Tuesday, December 6, 2011

Seasons Reading: Jingle Bells: How the Holiday Classic Came to Be by John Harris

Jingle Bells: How the Holiday Classic Came to Be
written by John Harris, illustrated by Adam Gustavson
Peachtree, 2011
ISBN: 978-1-56145-590-4
Interest Level: Grades K-5
Reviewed from purchased copy.

BLURB: It is November 1857 in Savannah, Georgia, and the heat is stifling. Choir director James Lord Pierpont is busy writing a song for the children of the church to perform to usher in the holiday season. He is also worried. Many townspeople are angry because the congregation does not believe in slavery, and someone has thrown a brick through one of the church windows. As Mr. Pierpont sweeps up the glass from the broken window, he recalls his own Boston childhood, the sound of sleigh bells, and the fun of riding in a sleigh through the snow. Suddenly he gets an idea. A few days later - with the happy sounds of children singing and jingling bells and bags of "snow" - Mr. Pierpont introduces the delighted churchgoers to the charms of a northern Christmas!

I enjoyed reading this book about the author's fictionalized account of the writing of the song of Jingle Bells.  The song is well-known and well-loved, but this is the first time I've read about how the song might have come about.  The author explains in the notes at the end, the reasons for his fictionalizing the story.  Apparently the exact origins of the song are unknown.  All that is known for sure is that James L. Pierpont was the writer.  I liked the idea presented in this book, that the song was written for members of the Unitarian Church who had never experienced snow.  The 'recreation' of snow at the end was a fun touch, although the first thing I thought when I saw that picture was, "That's going to take forever to clean up!"  Children won't think twice about that however.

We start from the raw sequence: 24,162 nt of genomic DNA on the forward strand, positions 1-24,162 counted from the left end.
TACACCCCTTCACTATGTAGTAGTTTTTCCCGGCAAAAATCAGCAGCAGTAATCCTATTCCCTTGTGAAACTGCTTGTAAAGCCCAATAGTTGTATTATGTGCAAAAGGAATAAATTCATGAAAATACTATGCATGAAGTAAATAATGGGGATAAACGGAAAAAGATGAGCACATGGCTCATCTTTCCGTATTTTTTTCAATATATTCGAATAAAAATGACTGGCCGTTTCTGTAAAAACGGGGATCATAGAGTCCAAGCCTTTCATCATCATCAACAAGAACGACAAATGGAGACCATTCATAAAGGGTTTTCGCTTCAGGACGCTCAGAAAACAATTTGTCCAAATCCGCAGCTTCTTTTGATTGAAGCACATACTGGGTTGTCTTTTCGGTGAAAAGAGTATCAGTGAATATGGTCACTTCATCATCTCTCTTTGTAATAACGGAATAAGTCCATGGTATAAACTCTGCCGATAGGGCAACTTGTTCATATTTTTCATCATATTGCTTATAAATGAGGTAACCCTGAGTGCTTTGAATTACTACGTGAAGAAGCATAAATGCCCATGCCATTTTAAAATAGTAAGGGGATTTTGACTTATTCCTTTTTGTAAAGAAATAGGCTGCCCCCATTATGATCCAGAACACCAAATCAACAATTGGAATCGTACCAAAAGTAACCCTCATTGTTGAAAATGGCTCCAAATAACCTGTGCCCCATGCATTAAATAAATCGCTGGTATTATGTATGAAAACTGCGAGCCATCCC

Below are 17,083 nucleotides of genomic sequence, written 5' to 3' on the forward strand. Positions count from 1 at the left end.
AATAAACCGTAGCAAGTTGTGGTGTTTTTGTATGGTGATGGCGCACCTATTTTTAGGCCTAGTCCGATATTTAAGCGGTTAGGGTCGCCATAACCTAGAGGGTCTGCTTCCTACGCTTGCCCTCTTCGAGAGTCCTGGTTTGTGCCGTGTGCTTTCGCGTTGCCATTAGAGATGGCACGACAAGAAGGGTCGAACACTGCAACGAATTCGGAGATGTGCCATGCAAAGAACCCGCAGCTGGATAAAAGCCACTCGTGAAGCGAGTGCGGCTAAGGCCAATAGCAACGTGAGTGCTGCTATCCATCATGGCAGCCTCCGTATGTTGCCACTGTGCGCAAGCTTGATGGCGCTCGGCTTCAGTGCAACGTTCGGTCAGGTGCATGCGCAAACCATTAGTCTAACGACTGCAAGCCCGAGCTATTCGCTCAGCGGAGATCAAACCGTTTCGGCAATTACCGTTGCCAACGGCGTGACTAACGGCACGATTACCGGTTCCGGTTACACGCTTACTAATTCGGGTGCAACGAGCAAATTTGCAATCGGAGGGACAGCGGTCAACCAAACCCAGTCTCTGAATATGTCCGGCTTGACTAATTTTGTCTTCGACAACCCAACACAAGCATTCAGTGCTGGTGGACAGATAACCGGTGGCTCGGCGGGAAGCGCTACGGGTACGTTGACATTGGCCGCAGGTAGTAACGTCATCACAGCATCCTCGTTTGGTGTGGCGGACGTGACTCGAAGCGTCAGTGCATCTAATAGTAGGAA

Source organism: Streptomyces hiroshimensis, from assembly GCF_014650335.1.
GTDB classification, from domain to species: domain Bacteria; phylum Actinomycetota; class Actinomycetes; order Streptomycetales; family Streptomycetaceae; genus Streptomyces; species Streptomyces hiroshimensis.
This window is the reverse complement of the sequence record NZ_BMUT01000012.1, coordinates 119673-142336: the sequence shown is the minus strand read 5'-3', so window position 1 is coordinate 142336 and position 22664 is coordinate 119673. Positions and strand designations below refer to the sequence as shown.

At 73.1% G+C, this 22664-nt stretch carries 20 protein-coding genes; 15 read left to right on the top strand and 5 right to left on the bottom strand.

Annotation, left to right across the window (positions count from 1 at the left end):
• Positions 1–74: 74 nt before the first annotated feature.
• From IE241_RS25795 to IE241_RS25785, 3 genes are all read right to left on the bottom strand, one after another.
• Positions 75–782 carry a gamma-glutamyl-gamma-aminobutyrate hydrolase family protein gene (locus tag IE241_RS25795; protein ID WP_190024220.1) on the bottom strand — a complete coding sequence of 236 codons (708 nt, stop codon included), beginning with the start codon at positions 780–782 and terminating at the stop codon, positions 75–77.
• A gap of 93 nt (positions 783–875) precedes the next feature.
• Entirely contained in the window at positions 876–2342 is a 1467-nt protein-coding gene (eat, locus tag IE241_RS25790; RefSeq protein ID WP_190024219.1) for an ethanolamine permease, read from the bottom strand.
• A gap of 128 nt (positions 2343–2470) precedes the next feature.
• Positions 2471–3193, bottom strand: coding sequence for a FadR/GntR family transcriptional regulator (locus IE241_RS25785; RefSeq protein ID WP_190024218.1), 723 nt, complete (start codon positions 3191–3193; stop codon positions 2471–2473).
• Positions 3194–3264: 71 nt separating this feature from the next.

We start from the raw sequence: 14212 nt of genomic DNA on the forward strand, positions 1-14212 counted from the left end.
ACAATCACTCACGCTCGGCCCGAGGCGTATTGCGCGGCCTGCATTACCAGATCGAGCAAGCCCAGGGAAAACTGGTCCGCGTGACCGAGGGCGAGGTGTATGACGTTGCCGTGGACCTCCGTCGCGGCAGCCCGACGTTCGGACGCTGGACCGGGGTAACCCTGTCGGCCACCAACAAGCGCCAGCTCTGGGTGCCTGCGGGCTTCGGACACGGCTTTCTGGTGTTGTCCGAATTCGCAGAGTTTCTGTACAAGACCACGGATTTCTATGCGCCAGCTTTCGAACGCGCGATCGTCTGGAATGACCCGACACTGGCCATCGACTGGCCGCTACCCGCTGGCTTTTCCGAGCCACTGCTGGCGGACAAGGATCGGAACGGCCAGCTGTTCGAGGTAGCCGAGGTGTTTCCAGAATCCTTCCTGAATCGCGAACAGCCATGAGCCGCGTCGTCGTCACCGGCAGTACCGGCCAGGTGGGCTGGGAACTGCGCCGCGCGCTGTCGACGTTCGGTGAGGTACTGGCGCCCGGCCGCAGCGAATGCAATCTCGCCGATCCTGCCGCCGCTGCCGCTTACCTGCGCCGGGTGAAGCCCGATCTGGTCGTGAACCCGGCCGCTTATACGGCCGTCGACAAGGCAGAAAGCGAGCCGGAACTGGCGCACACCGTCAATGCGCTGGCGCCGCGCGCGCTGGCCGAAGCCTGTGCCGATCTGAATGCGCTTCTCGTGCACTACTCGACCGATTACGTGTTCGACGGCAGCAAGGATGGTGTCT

The gorgeous illustrations compliment the text nicely.  The size of the illustrations and text make the book a good one for sharing.  I'll be interested to see how the students react to it.

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